World Celebrities, international groups call attention to Colombia's deadly protests
Mother searches for son believed killed by Colombia soldiers
BUCARAMANGA, Colombia (AP) — Doris Tejada last heard from her son on New Year’s Eve 2007. Óscar Alexander had left her home in central Colombia to travel to a city on the border with Venezuela to earn money selling clothes to help his family after losing his job as a surveyor’s assistant. Four years later, Tejada said, she felt a chill of premonition while watching a news report on television in which a group of Colombian mothers blamed the military for the murders of their missing children. “What is happening with their children is the same that is happening to us,” she said that night to her husband, Darío Morales. “They say it is a false positive.
International organizations as well as high-profile celebrities are calling attention to the situation in Colombia, where protests over a planned pandemic-related tax hike have left at least 19 dead and hundreds injured.
"We need help. Colombia needs help, SOS,"the Latin music star J Balvin, who is Colombian,also writing in Spanish that there's "no control over the situation."
"It's unacceptable that a mother loses her only son because of brutality and that another 18 people's lives were yanked away in a peaceful protest," the pop star Shakira, who is also Colombian, posted.
Colombia's bloody protests could be a warning to the region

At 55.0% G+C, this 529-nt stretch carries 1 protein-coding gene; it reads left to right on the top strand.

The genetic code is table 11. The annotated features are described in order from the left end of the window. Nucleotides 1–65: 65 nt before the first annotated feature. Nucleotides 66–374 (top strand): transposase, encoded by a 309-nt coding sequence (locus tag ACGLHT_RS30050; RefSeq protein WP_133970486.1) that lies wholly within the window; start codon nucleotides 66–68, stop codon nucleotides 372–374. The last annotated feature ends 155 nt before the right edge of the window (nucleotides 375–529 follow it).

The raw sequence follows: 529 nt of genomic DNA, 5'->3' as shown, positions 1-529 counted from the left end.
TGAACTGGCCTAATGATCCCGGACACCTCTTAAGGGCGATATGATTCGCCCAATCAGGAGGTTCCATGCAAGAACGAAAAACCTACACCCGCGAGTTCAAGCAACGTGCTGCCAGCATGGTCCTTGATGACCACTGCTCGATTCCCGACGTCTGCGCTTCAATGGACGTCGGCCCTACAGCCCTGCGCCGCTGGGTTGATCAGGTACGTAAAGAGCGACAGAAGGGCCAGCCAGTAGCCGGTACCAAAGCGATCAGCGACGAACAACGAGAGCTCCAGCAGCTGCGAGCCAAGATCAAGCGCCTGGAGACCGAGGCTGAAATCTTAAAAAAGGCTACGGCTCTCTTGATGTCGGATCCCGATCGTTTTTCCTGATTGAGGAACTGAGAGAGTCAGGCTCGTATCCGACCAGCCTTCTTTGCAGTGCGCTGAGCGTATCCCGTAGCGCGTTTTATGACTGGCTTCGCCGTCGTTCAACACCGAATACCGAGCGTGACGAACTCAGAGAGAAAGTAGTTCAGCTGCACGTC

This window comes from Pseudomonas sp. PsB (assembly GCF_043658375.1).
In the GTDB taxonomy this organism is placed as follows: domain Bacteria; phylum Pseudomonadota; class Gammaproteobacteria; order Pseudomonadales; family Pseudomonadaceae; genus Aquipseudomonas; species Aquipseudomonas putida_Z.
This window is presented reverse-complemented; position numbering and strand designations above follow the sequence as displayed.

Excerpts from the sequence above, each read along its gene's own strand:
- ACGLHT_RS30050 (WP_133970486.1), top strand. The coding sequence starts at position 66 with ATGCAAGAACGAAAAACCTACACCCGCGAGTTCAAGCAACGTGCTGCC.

Tensions have hardly dissipated in Colombia after President Ivan Duque withdrew a controversial fiscal reform proposal this weekend. Six days of protests had seen at least 19 people killed and hundreds injured. Now, the demonstrations have evolved into a broader popular show of anger. © Juan Barreto/AFP/Getty Images Demonstrators and police clash at a protest against he tax reform bill in Bogota. Thousands of people are still taking to the streets to protest against police brutality and the economic cost of the pandemic amid Colombia's extreme inequality.
The western city of Cali has become the protests’ epicenter where 11 of the 19 deaths occurred, though there have been protests around the country. Colombia's Defensoría del Pueblo, its public ombudsman, stated that 89 people were missing following the protests, according to
The European Union warned about the use of excessive force by authorities at the protests, which were sparked by the tax hike that President Iván Duque insisted is necessary to fix the country’s economy. The Andean country’s economy fell by almost 7 percent last year because of the pandemic. Duque announced Sunday that he would withdraw the proposal and said he would seek a new one.
But the protests, which began last week, were also about anger over rising poverty, inequality and what advocacy groups call excessive force by the police.
UN human rights office 'alarmed' over police violence in Colombia
Top of The World: The violent crackdown on anti-government protests in the Colombian city of Cali has prompted concern over the excessive use of police force. And, an unclassified US intelligence report released Tuesday warned that Afghan women’s rights will be at risk after the US troop and NATO allies withdrawal later this year. Also, security authorities in Myanmar have been arresting and disappearing thousands of people.A police officer throws a stun grenade at protesters during a national strike against tax reform in Cali, Colombia, May 3, 2021.
More protests are planned and the High Commissioner for Human Rights urged for calm and warned of police shootings.
Duque has said his government will come up with another tax reform proposal and called for unity during his nightly television show.
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Colombia ups deployment of security forces to Cali amid violence .
Colombia ups deployment of security forces to Cali amid violenceUnions called strikes on Wednesday in Colombia's main cities to demand the government of President Ivan Duque withdraw the reform, which it presented to congress earlier this month as it tries to increase tax income.